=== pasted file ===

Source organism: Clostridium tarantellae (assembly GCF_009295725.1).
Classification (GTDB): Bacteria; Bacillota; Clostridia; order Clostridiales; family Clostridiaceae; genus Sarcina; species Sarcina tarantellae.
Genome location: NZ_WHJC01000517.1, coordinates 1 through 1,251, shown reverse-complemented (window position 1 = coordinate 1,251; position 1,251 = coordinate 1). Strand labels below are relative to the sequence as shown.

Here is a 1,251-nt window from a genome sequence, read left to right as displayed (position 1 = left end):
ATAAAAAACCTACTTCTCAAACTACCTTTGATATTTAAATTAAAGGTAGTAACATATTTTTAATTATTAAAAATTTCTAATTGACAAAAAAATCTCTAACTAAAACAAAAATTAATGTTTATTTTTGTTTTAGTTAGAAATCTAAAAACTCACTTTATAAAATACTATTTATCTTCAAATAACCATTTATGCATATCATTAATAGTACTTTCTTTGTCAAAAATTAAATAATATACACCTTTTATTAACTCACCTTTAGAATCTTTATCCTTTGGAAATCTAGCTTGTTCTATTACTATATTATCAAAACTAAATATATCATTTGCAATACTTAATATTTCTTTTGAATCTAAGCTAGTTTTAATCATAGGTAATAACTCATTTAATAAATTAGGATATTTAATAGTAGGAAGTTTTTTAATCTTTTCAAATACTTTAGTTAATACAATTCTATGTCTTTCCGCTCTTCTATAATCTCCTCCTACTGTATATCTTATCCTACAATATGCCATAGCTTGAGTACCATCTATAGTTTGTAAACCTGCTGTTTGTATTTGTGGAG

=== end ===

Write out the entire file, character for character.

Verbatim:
Source organism: Clostridium tarantellae (assembly GCF_009295725.1).
Classification (GTDB): Bacteria; Bacillota; Clostridia; order Clostridiales; family Clostridiaceae; genus Sarcina; species Sarcina tarantellae.
Genome location: NZ_WHJC01000517.1, coordinates 1 through 1,251, shown reverse-complemented (window position 1 = coordinate 1,251; position 1,251 = coordinate 1). Strand labels below are relative to the sequence as shown.

Here is a 1,251-nt window from a genome sequence, read left to right as displayed (position 1 = left end):
ATAAAAAACCTACTTCTCAAACTACCTTTGATATTTAAATTAAAGGTAGTAACATATTTTTAATTATTAAAAATTTCTAATTGACAAAAAAATCTCTAACTAAAACAAAAATTAATGTTTATTTTTGTTTTAGTTAGAAATCTAAAAACTCACTTTATAAAATACTATTTATCTTCAAATAACCATTTATGCATATCATTAATAGTACTTTCTTTGTCAAAAATTAAATAATATACACCTTTTATTAACTCACCTTTAGAATCTTTATCCTTTGGAAATCTAGCTTGTTCTATTACTATATTATCAAAACTAAATATATCATTTGCAATACTTAATATTTCTTTTGAATCTAAGCTAGTTTTAATCATAGGTAATAACTCATTTAATAAATTAGGATATTTAATAGTAGGAAGTTTTTTAATCTTTTCAAATACTTTAGTTAATACAATTCTATGTCTTTCCGCTCTTCTATAATCTCCTCCTACTGTATATCTTATCCTACAATATGCCATAGCTTGAGTACCATCTATAGTTTGTAAACCTGCTGTTTGTATTTGTGGAG